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NASA working with three game studios to help develop its MMORPG

After announcing its intentions early last year to create a new MMO video game, both the gaming world and space community became interested to hear more about what kind of game is in the works from NASA.

NASA is in a position to develop an online game that functions as a “persistent, synthetic environment supporting education as a laboratory, a massive visualization tools and collaborative workspace while simultaneously drawing users into a challenging, game-play immersion," the U.S. space agency said in a statement.

NASA's Astronaut: Moon, Mars and Beyond will be developed by Information In Place, Virtual Heroes, and Project Whitecard, NASA recently announced -- there were rumors swirling for more than a month regarding the studios that would be selected for the project.

The subscription-based video game will run on Unreal Engine 3 engine and will offer gamers the opportunity to head into space serving as several roles related to space exploration.  For example, gamers can play as a roboticist, space geologist, astrobiologist or mechanical engineer while helping create space outposts or travel around the solar system.

Both individual challenges and team-based objectives will be available in the game, with vehicles, spacesuits and other items able to be unlocked when gamers solve real science, math or engineering problems along the way.  Similar to hit the game Spore, gamers will have the opportunity to explore space in user-created space ships, but NASA remains rather tight-lipped about other features of the new game.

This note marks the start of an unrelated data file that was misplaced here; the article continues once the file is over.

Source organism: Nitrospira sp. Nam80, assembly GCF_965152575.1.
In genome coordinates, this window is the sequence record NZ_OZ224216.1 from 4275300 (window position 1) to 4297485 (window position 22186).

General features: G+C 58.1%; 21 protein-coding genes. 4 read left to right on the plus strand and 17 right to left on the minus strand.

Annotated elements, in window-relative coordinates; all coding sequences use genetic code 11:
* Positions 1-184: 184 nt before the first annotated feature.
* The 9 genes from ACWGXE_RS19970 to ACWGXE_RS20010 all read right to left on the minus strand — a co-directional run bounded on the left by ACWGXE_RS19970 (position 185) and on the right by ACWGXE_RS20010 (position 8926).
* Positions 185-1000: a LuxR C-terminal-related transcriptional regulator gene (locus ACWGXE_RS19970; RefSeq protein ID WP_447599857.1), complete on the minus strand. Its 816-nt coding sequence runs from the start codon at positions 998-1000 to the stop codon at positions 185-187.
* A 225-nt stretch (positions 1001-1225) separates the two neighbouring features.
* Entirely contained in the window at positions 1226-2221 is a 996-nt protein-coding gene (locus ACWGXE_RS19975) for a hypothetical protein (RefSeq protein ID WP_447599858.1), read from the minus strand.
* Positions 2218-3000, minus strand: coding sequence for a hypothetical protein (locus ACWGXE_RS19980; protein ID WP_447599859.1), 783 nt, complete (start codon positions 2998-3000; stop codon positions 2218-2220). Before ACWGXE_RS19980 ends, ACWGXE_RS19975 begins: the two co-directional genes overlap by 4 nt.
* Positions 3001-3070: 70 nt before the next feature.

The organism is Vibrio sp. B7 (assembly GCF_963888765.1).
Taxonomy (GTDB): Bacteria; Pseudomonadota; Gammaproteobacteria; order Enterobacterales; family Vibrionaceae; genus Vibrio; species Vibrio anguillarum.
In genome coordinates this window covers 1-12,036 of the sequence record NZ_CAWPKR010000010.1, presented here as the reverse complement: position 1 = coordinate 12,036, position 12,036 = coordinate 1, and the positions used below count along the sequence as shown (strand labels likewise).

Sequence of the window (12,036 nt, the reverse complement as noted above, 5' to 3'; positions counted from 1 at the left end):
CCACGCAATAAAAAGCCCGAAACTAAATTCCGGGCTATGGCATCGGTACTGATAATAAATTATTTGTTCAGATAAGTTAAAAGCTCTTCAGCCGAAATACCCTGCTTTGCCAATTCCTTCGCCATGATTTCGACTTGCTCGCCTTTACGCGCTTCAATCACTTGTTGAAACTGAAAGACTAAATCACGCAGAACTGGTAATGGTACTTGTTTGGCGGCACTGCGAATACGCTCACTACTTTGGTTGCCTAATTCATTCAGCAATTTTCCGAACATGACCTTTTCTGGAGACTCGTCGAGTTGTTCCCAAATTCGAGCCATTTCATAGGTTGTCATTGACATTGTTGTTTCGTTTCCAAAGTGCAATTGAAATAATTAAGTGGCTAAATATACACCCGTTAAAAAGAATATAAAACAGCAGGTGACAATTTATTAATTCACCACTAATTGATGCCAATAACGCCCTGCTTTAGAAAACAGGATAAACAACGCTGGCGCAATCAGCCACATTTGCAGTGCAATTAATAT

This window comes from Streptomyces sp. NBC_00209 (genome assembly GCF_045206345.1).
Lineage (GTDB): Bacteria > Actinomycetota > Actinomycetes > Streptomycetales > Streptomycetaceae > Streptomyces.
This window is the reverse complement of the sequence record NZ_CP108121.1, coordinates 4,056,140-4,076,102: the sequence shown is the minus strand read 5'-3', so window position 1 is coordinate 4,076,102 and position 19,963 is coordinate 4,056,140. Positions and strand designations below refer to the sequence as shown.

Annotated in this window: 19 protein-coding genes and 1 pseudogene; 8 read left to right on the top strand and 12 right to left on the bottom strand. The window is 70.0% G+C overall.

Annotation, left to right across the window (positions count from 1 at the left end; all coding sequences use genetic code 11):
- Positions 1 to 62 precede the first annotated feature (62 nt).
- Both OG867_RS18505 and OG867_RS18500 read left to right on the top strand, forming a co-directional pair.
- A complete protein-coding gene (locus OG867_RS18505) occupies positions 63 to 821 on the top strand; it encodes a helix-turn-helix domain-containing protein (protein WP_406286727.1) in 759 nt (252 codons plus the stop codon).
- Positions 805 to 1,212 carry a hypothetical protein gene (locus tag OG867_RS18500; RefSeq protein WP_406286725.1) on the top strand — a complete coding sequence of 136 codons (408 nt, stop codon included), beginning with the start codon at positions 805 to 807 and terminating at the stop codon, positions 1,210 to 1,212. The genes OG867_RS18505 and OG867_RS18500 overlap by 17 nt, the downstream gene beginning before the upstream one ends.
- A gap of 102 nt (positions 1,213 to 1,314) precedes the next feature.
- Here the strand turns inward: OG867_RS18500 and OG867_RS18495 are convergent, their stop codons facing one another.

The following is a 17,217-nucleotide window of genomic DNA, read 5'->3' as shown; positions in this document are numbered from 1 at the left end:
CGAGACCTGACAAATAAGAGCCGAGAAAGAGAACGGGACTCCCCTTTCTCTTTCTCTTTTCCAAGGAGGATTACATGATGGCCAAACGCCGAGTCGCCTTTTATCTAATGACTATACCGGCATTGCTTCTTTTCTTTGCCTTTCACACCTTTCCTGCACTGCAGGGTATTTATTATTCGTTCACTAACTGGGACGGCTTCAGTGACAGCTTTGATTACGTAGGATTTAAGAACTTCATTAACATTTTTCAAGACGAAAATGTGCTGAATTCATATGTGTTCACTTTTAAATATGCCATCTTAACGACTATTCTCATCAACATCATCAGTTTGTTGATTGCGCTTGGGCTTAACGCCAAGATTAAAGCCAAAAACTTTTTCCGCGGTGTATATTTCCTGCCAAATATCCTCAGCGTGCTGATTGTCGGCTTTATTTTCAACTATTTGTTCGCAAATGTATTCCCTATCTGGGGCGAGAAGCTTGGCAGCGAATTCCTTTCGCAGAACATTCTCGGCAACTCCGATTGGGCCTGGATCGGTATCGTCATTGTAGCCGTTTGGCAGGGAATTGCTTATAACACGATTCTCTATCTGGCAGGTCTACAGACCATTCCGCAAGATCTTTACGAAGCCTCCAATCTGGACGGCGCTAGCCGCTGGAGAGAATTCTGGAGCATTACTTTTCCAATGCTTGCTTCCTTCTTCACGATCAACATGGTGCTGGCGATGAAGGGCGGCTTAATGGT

"We want to create a fun, compelling gaming experience that will give players the chance to learn about science and engineering careers while they play the game," NASA Learning Technologies research scientist Daniel Laughlin said.

A beta for Astronaut: Moon, Mars and Beyond is expected sometime in late 2009, and the full version is expected to ship in 2010.



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RE: what about the fun?
By grath on 2/23/2009 10:46:41 AM , Rating: 2
It will definetly be a challenge for them to design something worth playing. They are working without some of the fundamental tools used to develop these games, those being the existence of an antagonist to combat against, and the various plot devices and deus ex machina inherent to the fantasy/scifi genre that these games are typically set in.

Most MMOGs have a variety of non-combat activities such as crafting, entertaining, or economics, but these usually serve to ultimately support the combat activity of yourself or other players. Sometimes, the economic and crafting systems of a game are so complex and interdependent that they can be even more diverting and engaging to a player than combat, although this tends to apply to the already more technically and mathematically inclined players. This has led to a trend of the more complex non-combat systems being "dumbed down" by popular demand of the players who just want to shoot things and not be bothered with crafting or economics.

So this NASA MMO sounds like the extreme opposite of the dumbing down of non-combat trend, presumably eliminating combat entirely. Assuming they build the rest of the game properly, it would certainly appeal to those of us predisposed toward such things, but the general shoot-em-up public will be very difficult to appeal to. If they intend to target a wider player base, I worry that even this will be unacceptably dumbed down.


RE: what about the fun?
By Bremen7000 on 2/23/2009 8:30:55 PM , Rating: 2
Crafting and non-combat skills were invented to lower the average CPU load. Thanks for being easy to please. :)


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